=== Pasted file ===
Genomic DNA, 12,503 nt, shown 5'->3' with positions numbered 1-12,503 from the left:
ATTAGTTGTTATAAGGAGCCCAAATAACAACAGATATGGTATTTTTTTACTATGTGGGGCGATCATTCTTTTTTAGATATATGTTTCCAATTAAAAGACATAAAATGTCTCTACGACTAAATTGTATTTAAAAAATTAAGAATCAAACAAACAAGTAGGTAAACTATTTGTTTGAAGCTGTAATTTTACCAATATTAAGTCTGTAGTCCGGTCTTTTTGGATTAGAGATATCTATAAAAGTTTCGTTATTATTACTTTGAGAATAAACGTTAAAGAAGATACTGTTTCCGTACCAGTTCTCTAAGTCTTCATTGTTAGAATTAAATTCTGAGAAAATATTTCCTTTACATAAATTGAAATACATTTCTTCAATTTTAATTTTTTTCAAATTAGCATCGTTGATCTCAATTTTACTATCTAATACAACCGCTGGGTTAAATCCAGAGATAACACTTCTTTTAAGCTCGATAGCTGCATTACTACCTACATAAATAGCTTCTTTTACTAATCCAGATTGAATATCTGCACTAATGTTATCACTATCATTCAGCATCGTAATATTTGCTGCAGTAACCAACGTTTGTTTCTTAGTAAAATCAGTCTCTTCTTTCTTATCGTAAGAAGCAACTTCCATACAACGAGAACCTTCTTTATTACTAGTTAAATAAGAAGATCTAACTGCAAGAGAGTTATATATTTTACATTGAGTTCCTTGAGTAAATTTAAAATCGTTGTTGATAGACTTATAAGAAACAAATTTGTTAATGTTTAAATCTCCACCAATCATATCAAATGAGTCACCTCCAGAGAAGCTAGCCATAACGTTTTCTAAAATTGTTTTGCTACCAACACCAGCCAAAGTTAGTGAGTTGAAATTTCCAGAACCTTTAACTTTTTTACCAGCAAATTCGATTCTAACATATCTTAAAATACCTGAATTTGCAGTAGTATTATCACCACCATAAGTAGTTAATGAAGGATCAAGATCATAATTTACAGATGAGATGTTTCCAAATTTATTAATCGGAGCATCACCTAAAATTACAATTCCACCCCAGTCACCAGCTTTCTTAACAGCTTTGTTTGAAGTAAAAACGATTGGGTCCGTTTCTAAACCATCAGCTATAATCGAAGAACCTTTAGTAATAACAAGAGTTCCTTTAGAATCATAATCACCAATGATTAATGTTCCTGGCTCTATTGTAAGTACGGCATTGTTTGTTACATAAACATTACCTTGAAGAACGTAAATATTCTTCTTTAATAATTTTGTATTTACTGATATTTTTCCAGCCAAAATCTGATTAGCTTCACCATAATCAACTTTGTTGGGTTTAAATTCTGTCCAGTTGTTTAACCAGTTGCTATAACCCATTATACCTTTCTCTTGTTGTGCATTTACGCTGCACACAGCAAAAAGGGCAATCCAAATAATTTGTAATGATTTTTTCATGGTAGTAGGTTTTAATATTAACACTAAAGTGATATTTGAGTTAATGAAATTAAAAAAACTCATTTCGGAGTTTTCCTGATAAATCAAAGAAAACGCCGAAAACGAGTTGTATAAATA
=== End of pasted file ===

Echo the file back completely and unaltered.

Genomic DNA, 12,503 nt, shown 5'->3' with positions numbered 1-12,503 from the left:
ATTAGTTGTTATAAGGAGCCCAAATAACAACAGATATGGTATTTTTTTACTATGTGGGGCGATCATTCTTTTTTAGATATATGTTTCCAATTAAAAGACATAAAATGTCTCTACGACTAAATTGTATTTAAAAAATTAAGAATCAAACAAACAAGTAGGTAAACTATTTGTTTGAAGCTGTAATTTTACCAATATTAAGTCTGTAGTCCGGTCTTTTTGGATTAGAGATATCTATAAAAGTTTCGTTATTATTACTTTGAGAATAAACGTTAAAGAAGATACTGTTTCCGTACCAGTTCTCTAAGTCTTCATTGTTAGAATTAAATTCTGAGAAAATATTTCCTTTACATAAATTGAAATACATTTCTTCAATTTTAATTTTTTTCAAATTAGCATCGTTGATCTCAATTTTACTATCTAATACAACCGCTGGGTTAAATCCAGAGATAACACTTCTTTTAAGCTCGATAGCTGCATTACTACCTACATAAATAGCTTCTTTTACTAATCCAGATTGAATATCTGCACTAATGTTATCACTATCATTCAGCATCGTAATATTTGCTGCAGTAACCAACGTTTGTTTCTTAGTAAAATCAGTCTCTTCTTTCTTATCGTAAGAAGCAACTTCCATACAACGAGAACCTTCTTTATTACTAGTTAAATAAGAAGATCTAACTGCAAGAGAGTTATATATTTTACATTGAGTTCCTTGAGTAAATTTAAAATCGTTGTTGATAGACTTATAAGAAACAAATTTGTTAATGTTTAAATCTCCACCAATCATATCAAATGAGTCACCTCCAGAGAAGCTAGCCATAACGTTTTCTAAAATTGTTTTGCTACCAACACCAGCCAAAGTTAGTGAGTTGAAATTTCCAGAACCTTTAACTTTTTTACCAGCAAATTCGATTCTAACATATCTTAAAATACCTGAATTTGCAGTAGTATTATCACCACCATAAGTAGTTAATGAAGGATCAAGATCATAATTTACAGATGAGATGTTTCCAAATTTATTAATCGGAGCATCACCTAAAATTACAATTCCACCCCAGTCACCAGCTTTCTTAACAGCTTTGTTTGAAGTAAAAACGATTGGGTCCGTTTCTAAACCATCAGCTATAATCGAAGAACCTTTAGTAATAACAAGAGTTCCTTTAGAATCATAATCACCAATGATTAATGTTCCTGGCTCTATTGTAAGTACGGCATTGTTTGTTACATAAACATTACCTTGAAGAACGTAAATATTCTTCTTTAATAATTTTGTATTTACTGATATTTTTCCAGCCAAAATCTGATTAGCTTCACCATAATCAACTTTGTTGGGTTTAAATTCTGTCCAGTTGTTTAACCAGTTGCTATAACCCATTATACCTTTCTCTTGTTGTGCATTTACGCTGCACACAGCAAAAAGGGCAATCCAAATAATTTGTAATGATTTTTTCATGGTAGTAGGTTTTAATATTAACACTAAAGTGATATTTGAGTTAATGAAATTAAAAAAACTCATTTCGGAGTTTTCCTGATAAATCAAAGAAAACGCCGAAAACGAGTTGTATAAATA